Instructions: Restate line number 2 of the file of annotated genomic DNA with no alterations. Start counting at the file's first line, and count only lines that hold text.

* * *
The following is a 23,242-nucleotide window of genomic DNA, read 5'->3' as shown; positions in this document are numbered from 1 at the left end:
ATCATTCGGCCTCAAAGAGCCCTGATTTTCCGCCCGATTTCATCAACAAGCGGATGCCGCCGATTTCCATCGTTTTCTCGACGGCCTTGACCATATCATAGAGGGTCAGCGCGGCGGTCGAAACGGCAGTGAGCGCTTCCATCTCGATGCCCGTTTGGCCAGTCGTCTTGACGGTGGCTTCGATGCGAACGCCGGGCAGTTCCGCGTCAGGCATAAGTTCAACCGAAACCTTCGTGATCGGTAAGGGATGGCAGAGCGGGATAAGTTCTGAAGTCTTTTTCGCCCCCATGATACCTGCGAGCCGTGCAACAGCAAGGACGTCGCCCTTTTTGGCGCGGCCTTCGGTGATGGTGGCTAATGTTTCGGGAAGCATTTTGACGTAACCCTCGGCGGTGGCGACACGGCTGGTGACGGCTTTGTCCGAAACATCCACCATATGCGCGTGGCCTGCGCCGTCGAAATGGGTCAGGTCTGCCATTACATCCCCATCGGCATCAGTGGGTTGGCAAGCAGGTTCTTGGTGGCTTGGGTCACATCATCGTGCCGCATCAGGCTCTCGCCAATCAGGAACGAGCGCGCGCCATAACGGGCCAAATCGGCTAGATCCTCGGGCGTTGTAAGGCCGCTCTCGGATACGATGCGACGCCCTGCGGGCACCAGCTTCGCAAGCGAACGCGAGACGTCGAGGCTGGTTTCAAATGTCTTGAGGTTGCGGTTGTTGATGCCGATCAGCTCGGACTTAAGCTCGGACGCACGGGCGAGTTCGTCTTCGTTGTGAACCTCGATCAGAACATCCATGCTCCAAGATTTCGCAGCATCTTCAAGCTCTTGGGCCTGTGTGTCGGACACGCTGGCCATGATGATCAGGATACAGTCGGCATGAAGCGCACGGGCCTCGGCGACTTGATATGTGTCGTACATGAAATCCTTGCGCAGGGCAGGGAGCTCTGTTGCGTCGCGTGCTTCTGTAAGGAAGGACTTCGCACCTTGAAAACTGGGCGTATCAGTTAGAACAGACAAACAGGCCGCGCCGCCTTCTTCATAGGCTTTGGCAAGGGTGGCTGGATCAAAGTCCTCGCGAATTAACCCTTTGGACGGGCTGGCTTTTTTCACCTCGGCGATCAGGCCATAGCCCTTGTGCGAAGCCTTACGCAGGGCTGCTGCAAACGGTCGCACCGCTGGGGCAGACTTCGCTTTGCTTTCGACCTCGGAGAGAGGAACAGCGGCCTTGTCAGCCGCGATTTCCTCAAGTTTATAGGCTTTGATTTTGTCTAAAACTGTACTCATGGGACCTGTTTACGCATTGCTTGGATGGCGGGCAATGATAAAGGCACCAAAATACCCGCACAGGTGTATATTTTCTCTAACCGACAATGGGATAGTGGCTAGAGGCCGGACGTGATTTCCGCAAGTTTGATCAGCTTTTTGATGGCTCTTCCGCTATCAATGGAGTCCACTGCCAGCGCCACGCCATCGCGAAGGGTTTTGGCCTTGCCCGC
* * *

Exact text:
ATCATTCGGCCTCAAAGAGCCCTGATTTTCCGCCCGATTTCATCAACAAGCGGATGCCGCCGATTTCCATCGTTTTCTCGACGGCCTTGACCATATCATAGAGGGTCAGCGCGGCGGTCGAAACGGCAGTGAGCGCTTCCATCTCGATGCCCGTTTGGCCAGTCGTCTTGACGGTGGCTTCGATGCGAACGCCGGGCAGTTCCGCGTCAGGCATAAGTTCAACCGAAACCTTCGTGATCGGTAAGGGATGGCAGAGCGGGATAAGTTCTGAAGTCTTTTTCGCCCCCATGATACCTGCGAGCCGTGCAACAGCAAGGACGTCGCCCTTTTTGGCGCGGCCTTCGGTGATGGTGGCTAATGTTTCGGGAAGCATTTTGACGTAACCCTCGGCGGTGGCGACACGGCTGGTGACGGCTTTGTCCGAAACATCCACCATATGCGCGTGGCCTGCGCCGTCGAAATGGGTCAGGTCTGCCATTACATCCCCATCGGCATCAGTGGGTTGGCAAGCAGGTTCTTGGTGGCTTGGGTCACATCATCGTGCCGCATCAGGCTCTCGCCAATCAGGAACGAGCGCGCGCCATAACGGGCCAAATCGGCTAGATCCTCGGGCGTTGTAAGGCCGCTCTCGGATACGATGCGACGCCCTGCGGGCACCAGCTTCGCAAGCGAACGCGAGACGTCGAGGCTGGTTTCAAATGTCTTGAGGTTGCGGTTGTTGATGCCGATCAGCTCGGACTTAAGCTCGGACGCACGGGCGAGTTCGTCTTCGTTGTGAACCTCGATCAGAACATCCATGCTCCAAGATTTCGCAGCATCTTCAAGCTCTTGGGCCTGTGTGTCGGACACGCTGGCCATGATGATCAGGATACAGTCGGCATGAAGCGCACGGGCCTCGGCGACTTGATATGTGTCGTACATGAAATCCTTGCGCAGGGCAGGGAGCTCTGTTGCGTCGCGTGCTTCTGTAAGGAAGGACTTCGCACCTTGAAAACTGGGCGTATCAGTTAGAACAGACAAACAGGCCGCGCCGCCTTCTTCATAGGCTTTGGCAAGGGTGGCTGGATCAAAGTCCTCGCGAATTAACCCTTTGGACGGGCTGGCTTTTTTCACCTCGGCGATCAGGCCATAGCCCTTGTGCGAAGCCTTACGCAGGGCTGCTGCAAACGGTCGCACCGCTGGGGCAGACTTCGCTTTGCTTTCGACCTCGGAGAGAGGAACAGCGGCCTTGTCAGCCGCGATTTCCTCAAGTTTATAGGCTTTGATTTTGTCTAAAACTGTACTCATGGGACCTGTTTACGCATTGCTTGGATGGCGGGCAATGATAAAGGCACCAAAATACCCGCACAGGTGTATATTTTCTCTAACCGACAATGGGATAGTGGCTAGAGGCCGGACGTGATTTCCGCAAGTTTGATCAGCTTTTTGATGGCTCTTCCGCTATCAATGGAGTCCACTGCCAGCGCCACGCCATCGCGAAGGGTTTTGGCCTTGCCCGC